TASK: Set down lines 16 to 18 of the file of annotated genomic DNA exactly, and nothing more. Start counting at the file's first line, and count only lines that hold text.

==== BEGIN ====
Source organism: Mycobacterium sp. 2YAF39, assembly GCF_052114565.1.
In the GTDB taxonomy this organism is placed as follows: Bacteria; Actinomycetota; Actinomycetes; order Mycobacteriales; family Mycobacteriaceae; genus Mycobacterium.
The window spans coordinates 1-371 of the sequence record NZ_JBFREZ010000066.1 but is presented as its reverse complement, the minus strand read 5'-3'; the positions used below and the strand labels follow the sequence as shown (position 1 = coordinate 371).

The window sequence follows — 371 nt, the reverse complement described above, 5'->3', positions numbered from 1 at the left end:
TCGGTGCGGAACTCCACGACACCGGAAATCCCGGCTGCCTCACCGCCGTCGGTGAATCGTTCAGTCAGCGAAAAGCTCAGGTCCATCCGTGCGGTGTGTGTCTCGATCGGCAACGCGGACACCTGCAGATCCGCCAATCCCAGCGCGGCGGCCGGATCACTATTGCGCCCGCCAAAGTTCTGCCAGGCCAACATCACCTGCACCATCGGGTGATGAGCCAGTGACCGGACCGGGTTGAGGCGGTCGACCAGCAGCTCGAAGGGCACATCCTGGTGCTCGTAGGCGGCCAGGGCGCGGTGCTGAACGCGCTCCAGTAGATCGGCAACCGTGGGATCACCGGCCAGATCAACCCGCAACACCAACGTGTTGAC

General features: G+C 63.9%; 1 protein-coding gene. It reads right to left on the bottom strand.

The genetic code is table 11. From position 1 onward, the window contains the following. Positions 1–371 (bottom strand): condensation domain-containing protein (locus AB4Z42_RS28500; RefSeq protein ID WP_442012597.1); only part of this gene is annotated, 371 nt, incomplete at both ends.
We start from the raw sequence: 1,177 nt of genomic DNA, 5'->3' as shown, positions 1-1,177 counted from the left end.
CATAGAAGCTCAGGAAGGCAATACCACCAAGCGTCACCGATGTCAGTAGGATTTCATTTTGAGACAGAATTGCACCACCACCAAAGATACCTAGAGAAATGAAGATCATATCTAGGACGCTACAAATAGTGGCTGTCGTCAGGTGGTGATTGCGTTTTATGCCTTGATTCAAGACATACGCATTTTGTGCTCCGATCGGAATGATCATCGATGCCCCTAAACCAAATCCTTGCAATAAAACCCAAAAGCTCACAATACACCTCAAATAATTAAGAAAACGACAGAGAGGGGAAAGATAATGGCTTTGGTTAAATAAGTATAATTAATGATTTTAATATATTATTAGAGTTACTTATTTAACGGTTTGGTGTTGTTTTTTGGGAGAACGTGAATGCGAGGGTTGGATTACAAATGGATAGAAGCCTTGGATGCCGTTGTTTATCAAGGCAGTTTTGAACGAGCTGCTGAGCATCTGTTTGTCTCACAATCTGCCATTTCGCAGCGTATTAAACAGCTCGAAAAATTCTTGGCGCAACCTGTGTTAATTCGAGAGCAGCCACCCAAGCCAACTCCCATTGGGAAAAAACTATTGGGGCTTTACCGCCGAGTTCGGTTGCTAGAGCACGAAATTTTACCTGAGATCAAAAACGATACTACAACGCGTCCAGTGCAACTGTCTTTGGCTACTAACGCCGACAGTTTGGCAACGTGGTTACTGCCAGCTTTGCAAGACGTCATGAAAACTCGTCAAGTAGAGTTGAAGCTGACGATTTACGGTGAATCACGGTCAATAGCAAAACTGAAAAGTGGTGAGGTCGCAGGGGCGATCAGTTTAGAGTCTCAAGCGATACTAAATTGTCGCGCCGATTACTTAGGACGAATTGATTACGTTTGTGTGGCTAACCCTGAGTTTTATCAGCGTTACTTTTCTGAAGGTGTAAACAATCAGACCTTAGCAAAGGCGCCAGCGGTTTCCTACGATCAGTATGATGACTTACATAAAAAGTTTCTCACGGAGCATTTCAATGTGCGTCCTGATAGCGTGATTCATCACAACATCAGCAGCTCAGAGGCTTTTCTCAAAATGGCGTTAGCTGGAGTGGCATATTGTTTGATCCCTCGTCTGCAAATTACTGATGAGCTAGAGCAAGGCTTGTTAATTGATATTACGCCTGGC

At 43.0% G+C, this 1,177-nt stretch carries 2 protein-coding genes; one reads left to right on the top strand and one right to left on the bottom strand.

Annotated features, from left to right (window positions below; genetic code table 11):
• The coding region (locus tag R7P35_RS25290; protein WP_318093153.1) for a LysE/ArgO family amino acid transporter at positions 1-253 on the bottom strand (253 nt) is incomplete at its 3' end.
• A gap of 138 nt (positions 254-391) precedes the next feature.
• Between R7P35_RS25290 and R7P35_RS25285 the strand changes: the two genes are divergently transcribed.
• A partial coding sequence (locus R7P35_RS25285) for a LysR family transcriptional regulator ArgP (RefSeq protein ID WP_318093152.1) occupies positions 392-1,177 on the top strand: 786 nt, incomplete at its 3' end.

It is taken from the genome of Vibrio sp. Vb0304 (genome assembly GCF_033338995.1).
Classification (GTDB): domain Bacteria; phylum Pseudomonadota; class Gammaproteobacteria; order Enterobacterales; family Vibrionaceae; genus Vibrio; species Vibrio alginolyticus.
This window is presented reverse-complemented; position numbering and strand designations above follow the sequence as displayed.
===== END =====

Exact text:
It is taken from the genome of Vibrio sp. Vb0304 (genome assembly GCF_033338995.1).
Classification (GTDB): domain Bacteria; phylum Pseudomonadota; class Gammaproteobacteria; order Enterobacterales; family Vibrionaceae; genus Vibrio; species Vibrio alginolyticus.
This window is presented reverse-complemented; position numbering and strand designations above follow the sequence as displayed.